Blockchain is very well suited for use in settlements in the power generation sector, according to Jacek Szczepański, vice-chairman of the Atende IT company, speaking at the 11th European Economic Congress in Katowice, Poland.
During the discussion session “Blockchain in the economy,” Mr. Szczepański noted that Atende already has solutions based on blockchain in its portfolio and is conducting further work devoted to them. “This will be a shock for the entire energy market,” Szczepański said.
Blockchain is a decentralized database system which keeps track of all transactions across a peer-to-peer network and is also sometimes called a distributed ledger. An E&Y report notes that growing number of enthusiasts believe blockchain can significantly revolutionize a sector that is becoming increasingly decentralized and connected.
“Among other things, using the support of NCBiR funds, we create a platform for managing energy clusters, in other words, dispersed energy. By its very nature, blockchain is very well suited for settling transactions in such distributed structures. Peer-to-peer settlements, where a neighbor can buy electricity directly from another neighbor, without using any intermediaries,” Mr. Szczepański said.
PGNiG has also decided to catch up with the trend. The Polish state-controlled oil and gas company has hired Billion and Microsoft to develop a way to employ the use of the technology in their systems. “We’ve begun the tests of our blockchain technology in three areas of the energy industry. Our next step will be to collaborate with PGNiG and Microsoft in order to analyse each of the project’s potential and justifiability of implementation,” Jacek Figuła, Chief Commercial Officer at Billon, said.
In the case of PGNiG, the partnership assumes that the blockchain solutions developed by Billon would enable the oil&gas provider to decrease the costs of customer service, fulfill the legal requirements of transferring data in an unchanged form, and strengthen cloud data storage security. If everything goes according to plan, PGNiG’s customer service platform will be able to store crucial information such as bills, invoices, terms of conditions, or client contracts.
“PGNiG is the leading company in our industry, so we need to keep our tabs on innovative solutions. We want to recognize the current directions of blockchain technology development and be aware of how these innovative solutions can affect the improvement of our offer,” said Łukasz Kroplewski, Vice President of PGNiG’s Management Board.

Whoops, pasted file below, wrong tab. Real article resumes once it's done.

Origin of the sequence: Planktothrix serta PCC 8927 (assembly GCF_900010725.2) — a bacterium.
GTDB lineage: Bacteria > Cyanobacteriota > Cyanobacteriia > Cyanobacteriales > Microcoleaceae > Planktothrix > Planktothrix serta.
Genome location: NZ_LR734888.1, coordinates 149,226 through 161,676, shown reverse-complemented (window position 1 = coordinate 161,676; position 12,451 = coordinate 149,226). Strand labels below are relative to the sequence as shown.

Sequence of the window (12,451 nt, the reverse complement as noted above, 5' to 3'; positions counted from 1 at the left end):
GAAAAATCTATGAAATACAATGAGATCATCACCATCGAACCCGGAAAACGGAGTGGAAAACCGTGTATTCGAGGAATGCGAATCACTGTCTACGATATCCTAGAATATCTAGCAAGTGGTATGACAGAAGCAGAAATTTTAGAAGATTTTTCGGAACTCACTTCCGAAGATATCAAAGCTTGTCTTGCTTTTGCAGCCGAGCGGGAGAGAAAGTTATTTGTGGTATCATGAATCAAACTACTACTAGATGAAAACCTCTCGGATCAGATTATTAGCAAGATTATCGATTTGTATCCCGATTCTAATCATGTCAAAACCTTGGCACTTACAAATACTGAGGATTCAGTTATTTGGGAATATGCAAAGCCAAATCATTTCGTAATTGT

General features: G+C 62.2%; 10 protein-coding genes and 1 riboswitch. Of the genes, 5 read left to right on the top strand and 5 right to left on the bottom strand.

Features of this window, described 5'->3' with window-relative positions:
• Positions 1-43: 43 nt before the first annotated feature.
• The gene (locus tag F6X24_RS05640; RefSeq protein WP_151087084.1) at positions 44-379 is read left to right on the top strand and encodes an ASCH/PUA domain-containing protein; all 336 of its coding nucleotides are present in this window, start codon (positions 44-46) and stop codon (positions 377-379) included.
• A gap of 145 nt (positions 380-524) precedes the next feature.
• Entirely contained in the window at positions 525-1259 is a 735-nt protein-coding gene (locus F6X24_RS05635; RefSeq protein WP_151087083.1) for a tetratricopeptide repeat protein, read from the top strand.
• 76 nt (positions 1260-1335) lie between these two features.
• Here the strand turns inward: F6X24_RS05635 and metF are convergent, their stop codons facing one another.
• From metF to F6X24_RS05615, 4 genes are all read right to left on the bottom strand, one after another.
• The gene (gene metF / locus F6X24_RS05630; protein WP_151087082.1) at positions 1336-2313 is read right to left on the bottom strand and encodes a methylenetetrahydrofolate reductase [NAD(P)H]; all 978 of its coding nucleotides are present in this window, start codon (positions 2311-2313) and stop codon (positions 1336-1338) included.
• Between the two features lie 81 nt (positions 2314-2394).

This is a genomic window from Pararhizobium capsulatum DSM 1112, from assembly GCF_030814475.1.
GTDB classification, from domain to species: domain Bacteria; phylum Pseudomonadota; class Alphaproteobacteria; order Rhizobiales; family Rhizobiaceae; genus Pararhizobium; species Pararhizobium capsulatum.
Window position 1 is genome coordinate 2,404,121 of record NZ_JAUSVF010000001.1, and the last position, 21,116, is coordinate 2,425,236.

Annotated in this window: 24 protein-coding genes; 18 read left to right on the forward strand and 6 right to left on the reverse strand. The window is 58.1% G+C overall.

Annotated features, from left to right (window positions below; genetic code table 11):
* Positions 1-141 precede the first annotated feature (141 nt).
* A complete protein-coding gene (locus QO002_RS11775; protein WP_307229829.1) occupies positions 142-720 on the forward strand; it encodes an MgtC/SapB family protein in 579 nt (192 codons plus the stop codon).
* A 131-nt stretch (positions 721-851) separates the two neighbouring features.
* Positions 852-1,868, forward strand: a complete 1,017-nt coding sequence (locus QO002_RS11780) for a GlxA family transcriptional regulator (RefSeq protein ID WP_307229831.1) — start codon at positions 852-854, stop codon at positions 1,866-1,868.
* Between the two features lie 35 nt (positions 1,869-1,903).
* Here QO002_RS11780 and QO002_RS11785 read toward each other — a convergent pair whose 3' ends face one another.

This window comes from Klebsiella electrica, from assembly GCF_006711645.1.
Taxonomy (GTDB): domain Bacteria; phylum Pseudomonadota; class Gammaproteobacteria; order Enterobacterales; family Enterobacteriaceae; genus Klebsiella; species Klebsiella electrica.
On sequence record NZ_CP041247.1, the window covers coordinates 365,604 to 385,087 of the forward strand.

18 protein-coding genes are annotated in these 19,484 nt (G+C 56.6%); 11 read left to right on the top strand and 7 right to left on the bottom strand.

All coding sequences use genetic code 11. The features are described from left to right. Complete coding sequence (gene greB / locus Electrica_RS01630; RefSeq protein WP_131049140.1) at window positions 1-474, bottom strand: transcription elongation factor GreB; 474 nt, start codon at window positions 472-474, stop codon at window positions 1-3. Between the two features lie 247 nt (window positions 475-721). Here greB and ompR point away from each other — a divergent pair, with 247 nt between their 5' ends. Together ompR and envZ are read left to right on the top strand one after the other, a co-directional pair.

The power sector has been slow to recognize blockchain’s potential and awareness across the industry is lacking. Blockchain wouldn’t be the first technology to unhinge the sector. Technological breakthroughs in panel efficiencies have seen solar costs fall by 80 per cent over the last three years and they’re set to fall further.
A new ecosystem of energy blockchain start-ups is emerging, and venture capital, so far, has raised over USD1bn to scale business models of the future.
A case in point: Tauron
Tauron is working on the business use of blockchain technology in electromobility. As part of Pilot Maker Elektro ScaleUp, the group intends to test the proprietary MC2 Energy solution on its infrastructure.
“MC2 Energy — startup created by the former minister of digitization, Anna Streżyńska, was selected for pilotage in the Pilot Maker Elektro ScaleUp program, which aims to implement 23 innovations for electromobility.”
“We perceive the potential of automating many processes: from prosumer accounting, through power supply management, to tracking energy sources,” said Jarosław Broda, vice-president of Tauron.
MCNA Energy president Anna Streżyńska, pointed out that the use of blockchain technology in the process of charging electric vehicles brings, through the automation of delivery and billing, facilitations for both final customers and professional process participants: energy suppliers, land owner, loader owner, charger operator, payment operator and others.